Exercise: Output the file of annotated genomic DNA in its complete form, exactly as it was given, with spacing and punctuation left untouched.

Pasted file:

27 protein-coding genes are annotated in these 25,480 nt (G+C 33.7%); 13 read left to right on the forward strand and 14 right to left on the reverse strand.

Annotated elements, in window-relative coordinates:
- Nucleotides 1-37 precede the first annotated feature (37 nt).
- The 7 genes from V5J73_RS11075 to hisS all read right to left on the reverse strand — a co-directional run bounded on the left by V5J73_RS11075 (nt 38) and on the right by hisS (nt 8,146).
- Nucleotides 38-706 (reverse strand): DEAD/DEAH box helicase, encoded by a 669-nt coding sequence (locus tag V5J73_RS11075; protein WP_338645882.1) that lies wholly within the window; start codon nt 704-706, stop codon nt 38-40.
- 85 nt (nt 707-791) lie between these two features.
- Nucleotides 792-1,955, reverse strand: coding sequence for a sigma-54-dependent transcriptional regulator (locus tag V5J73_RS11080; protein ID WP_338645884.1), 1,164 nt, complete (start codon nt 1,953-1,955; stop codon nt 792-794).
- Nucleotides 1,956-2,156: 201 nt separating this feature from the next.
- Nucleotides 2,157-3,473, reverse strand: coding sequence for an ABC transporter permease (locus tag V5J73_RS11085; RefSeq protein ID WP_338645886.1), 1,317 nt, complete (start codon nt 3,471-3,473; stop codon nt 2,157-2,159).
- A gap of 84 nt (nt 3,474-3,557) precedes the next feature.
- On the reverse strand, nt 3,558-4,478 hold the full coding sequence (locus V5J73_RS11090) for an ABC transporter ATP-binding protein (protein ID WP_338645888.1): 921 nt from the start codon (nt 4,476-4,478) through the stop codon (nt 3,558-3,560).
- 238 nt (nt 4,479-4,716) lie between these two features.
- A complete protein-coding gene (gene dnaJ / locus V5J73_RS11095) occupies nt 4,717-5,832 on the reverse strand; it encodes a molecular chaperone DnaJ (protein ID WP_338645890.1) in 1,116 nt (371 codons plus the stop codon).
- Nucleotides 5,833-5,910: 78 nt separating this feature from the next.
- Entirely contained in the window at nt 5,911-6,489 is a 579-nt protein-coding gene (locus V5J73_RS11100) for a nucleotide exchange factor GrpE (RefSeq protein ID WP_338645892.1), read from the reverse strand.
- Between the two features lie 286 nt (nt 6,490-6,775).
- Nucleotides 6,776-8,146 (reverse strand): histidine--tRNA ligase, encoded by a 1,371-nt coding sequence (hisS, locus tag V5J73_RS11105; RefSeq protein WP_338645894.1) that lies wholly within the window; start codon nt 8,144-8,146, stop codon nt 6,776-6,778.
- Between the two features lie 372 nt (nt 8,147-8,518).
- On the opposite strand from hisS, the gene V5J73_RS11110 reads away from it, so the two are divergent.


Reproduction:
27 protein-coding genes are annotated in these 25,480 nt (G+C 33.7%); 13 read left to right on the forward strand and 14 right to left on the reverse strand.

Annotated elements, in window-relative coordinates:
- Nucleotides 1-37 precede the first annotated feature (37 nt).
- The 7 genes from V5J73_RS11075 to hisS all read right to left on the reverse strand — a co-directional run bounded on the left by V5J73_RS11075 (nt 38) and on the right by hisS (nt 8,146).
- Nucleotides 38-706 (reverse strand): DEAD/DEAH box helicase, encoded by a 669-nt coding sequence (locus tag V5J73_RS11075; protein WP_338645882.1) that lies wholly within the window; start codon nt 704-706, stop codon nt 38-40.
- 85 nt (nt 707-791) lie between these two features.
- Nucleotides 792-1,955, reverse strand: coding sequence for a sigma-54-dependent transcriptional regulator (locus tag V5J73_RS11080; protein ID WP_338645884.1), 1,164 nt, complete (start codon nt 1,953-1,955; stop codon nt 792-794).
- Nucleotides 1,956-2,156: 201 nt separating this feature from the next.
- Nucleotides 2,157-3,473, reverse strand: coding sequence for an ABC transporter permease (locus tag V5J73_RS11085; RefSeq protein ID WP_338645886.1), 1,317 nt, complete (start codon nt 3,471-3,473; stop codon nt 2,157-2,159).
- A gap of 84 nt (nt 3,474-3,557) precedes the next feature.
- On the reverse strand, nt 3,558-4,478 hold the full coding sequence (locus V5J73_RS11090) for an ABC transporter ATP-binding protein (protein ID WP_338645888.1): 921 nt from the start codon (nt 4,476-4,478) through the stop codon (nt 3,558-3,560).
- 238 nt (nt 4,479-4,716) lie between these two features.
- A complete protein-coding gene (gene dnaJ / locus V5J73_RS11095) occupies nt 4,717-5,832 on the reverse strand; it encodes a molecular chaperone DnaJ (protein ID WP_338645890.1) in 1,116 nt (371 codons plus the stop codon).
- Nucleotides 5,833-5,910: 78 nt separating this feature from the next.
- Entirely contained in the window at nt 5,911-6,489 is a 579-nt protein-coding gene (locus V5J73_RS11100) for a nucleotide exchange factor GrpE (RefSeq protein ID WP_338645892.1), read from the reverse strand.
- Between the two features lie 286 nt (nt 6,490-6,775).
- Nucleotides 6,776-8,146 (reverse strand): histidine--tRNA ligase, encoded by a 1,371-nt coding sequence (hisS, locus tag V5J73_RS11105; RefSeq protein WP_338645894.1) that lies wholly within the window; start codon nt 8,144-8,146, stop codon nt 6,776-6,778.
- Between the two features lie 372 nt (nt 8,147-8,518).
- On the opposite strand from hisS, the gene V5J73_RS11110 reads away from it, so the two are divergent.